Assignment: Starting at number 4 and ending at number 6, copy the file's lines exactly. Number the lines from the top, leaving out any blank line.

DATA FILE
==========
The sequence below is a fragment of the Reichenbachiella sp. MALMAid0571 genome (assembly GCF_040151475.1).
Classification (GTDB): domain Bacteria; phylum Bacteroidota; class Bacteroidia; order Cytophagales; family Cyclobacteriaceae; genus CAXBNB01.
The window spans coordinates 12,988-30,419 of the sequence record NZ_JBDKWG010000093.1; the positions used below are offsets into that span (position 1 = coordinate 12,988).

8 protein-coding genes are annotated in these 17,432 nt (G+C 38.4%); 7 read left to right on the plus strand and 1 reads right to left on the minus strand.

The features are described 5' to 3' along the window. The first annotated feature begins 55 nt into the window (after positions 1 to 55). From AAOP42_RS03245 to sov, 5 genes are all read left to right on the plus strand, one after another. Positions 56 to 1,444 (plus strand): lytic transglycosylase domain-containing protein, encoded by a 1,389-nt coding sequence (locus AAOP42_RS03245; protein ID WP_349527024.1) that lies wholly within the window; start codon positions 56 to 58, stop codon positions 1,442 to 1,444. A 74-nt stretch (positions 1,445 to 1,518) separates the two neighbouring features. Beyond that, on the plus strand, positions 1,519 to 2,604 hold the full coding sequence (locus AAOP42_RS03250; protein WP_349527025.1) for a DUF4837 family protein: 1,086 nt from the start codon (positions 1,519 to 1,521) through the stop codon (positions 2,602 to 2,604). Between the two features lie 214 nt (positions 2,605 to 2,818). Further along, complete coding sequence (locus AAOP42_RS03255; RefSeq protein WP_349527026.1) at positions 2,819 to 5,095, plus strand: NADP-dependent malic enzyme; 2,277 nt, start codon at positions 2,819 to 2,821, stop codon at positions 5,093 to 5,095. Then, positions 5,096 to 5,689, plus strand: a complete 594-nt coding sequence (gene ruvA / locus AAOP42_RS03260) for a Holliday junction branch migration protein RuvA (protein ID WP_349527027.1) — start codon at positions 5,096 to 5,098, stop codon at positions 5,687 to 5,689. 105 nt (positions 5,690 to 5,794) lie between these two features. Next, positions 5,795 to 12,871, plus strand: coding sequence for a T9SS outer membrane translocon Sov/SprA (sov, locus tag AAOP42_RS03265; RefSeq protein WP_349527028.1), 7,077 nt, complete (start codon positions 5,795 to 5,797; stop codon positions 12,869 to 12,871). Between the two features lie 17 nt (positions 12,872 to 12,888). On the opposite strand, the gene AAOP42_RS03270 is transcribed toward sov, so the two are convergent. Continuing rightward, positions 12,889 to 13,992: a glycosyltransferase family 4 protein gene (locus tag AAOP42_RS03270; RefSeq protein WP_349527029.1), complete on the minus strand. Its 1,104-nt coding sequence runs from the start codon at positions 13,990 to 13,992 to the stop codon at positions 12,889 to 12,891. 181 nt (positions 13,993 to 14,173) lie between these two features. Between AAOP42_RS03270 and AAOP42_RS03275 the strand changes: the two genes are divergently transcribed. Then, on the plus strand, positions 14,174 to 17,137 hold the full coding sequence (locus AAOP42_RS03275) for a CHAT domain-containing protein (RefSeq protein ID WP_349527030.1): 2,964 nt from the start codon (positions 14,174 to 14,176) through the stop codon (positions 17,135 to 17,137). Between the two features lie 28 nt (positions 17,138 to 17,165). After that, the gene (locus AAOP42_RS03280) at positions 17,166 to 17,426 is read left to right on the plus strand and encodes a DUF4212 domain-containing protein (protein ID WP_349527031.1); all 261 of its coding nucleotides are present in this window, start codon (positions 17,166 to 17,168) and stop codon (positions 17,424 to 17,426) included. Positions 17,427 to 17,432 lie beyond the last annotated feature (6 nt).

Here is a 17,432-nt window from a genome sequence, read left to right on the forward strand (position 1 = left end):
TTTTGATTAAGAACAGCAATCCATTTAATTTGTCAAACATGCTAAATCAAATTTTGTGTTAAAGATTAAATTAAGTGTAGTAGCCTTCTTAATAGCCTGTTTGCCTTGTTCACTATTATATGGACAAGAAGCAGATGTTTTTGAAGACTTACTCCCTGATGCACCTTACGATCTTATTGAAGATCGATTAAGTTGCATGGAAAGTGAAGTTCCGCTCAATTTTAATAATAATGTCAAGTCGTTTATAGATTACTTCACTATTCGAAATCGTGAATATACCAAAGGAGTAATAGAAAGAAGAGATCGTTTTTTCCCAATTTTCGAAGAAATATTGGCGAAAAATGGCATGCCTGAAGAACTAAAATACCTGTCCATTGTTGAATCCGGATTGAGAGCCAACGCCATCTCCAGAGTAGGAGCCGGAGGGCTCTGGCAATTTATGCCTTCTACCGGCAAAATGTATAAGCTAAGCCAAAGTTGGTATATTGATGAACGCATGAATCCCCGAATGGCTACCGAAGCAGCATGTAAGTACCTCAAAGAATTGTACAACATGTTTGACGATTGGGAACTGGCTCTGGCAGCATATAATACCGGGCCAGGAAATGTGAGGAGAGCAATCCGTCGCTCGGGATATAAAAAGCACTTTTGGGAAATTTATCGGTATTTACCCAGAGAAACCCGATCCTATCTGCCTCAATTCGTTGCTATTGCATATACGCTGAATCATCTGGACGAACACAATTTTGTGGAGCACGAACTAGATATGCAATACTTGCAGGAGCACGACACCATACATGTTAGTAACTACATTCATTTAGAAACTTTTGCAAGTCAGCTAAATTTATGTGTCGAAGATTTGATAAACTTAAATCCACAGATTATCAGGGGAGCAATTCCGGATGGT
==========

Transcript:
8 protein-coding genes are annotated in these 17,432 nt (G+C 38.4%); 7 read left to right on the plus strand and 1 reads right to left on the minus strand.

The features are described 5' to 3' along the window. The first annotated feature begins 55 nt into the window (after positions 1 to 55). From AAOP42_RS03245 to sov, 5 genes are all read left to right on the plus strand, one after another. Positions 56 to 1,444 (plus strand): lytic transglycosylase domain-containing protein, encoded by a 1,389-nt coding sequence (locus AAOP42_RS03245; protein ID WP_349527024.1) that lies wholly within the window; start codon positions 56 to 58, stop codon positions 1,442 to 1,444. A 74-nt stretch (positions 1,445 to 1,518) separates the two neighbouring features. Beyond that, on the plus strand, positions 1,519 to 2,604 hold the full coding sequence (locus AAOP42_RS03250; protein WP_349527025.1) for a DUF4837 family protein: 1,086 nt from the start codon (positions 1,519 to 1,521) through the stop codon (positions 2,602 to 2,604). Between the two features lie 214 nt (positions 2,605 to 2,818). Further along, complete coding sequence (locus AAOP42_RS03255; RefSeq protein WP_349527026.1) at positions 2,819 to 5,095, plus strand: NADP-dependent malic enzyme; 2,277 nt, start codon at positions 2,819 to 2,821, stop codon at positions 5,093 to 5,095. Then, positions 5,096 to 5,689, plus strand: a complete 594-nt coding sequence (gene ruvA / locus AAOP42_RS03260) for a Holliday junction branch migration protein RuvA (protein ID WP_349527027.1) — start codon at positions 5,096 to 5,098, stop codon at positions 5,687 to 5,689. 105 nt (positions 5,690 to 5,794) lie between these two features. Next, positions 5,795 to 12,871, plus strand: coding sequence for a T9SS outer membrane translocon Sov/SprA (sov, locus tag AAOP42_RS03265; RefSeq protein WP_349527028.1), 7,077 nt, complete (start codon positions 5,795 to 5,797; stop codon positions 12,869 to 12,871). Between the two features lie 17 nt (positions 12,872 to 12,888). On the opposite strand, the gene AAOP42_RS03270 is transcribed toward sov, so the two are convergent. Continuing rightward, positions 12,889 to 13,992: a glycosyltransferase family 4 protein gene (locus tag AAOP42_RS03270; RefSeq protein WP_349527029.1), complete on the minus strand. Its 1,104-nt coding sequence runs from the start codon at positions 13,990 to 13,992 to the stop codon at positions 12,889 to 12,891. 181 nt (positions 13,993 to 14,173) lie between these two features. Between AAOP42_RS03270 and AAOP42_RS03275 the strand changes: the two genes are divergently transcribed. Then, on the plus strand, positions 14,174 to 17,137 hold the full coding sequence (locus AAOP42_RS03275) for a CHAT domain-containing protein (RefSeq protein ID WP_349527030.1): 2,964 nt from the start codon (positions 14,174 to 14,176) through the stop codon (positions 17,135 to 17,137). Between the two features lie 28 nt (positions 17,138 to 17,165). After that, the gene (locus AAOP42_RS03280) at positions 17,166 to 17,426 is read left to right on the plus strand and encodes a DUF4212 domain-containing protein (protein ID WP_349527031.1); all 261 of its coding nucleotides are present in this window, start codon (positions 17,166 to 17,168) and stop codon (positions 17,424 to 17,426) included. Positions 17,427 to 17,432 lie beyond the last annotated feature (6 nt).

Here is a 17,432-nt window from a genome sequence, read left to right on the forward strand (position 1 = left end):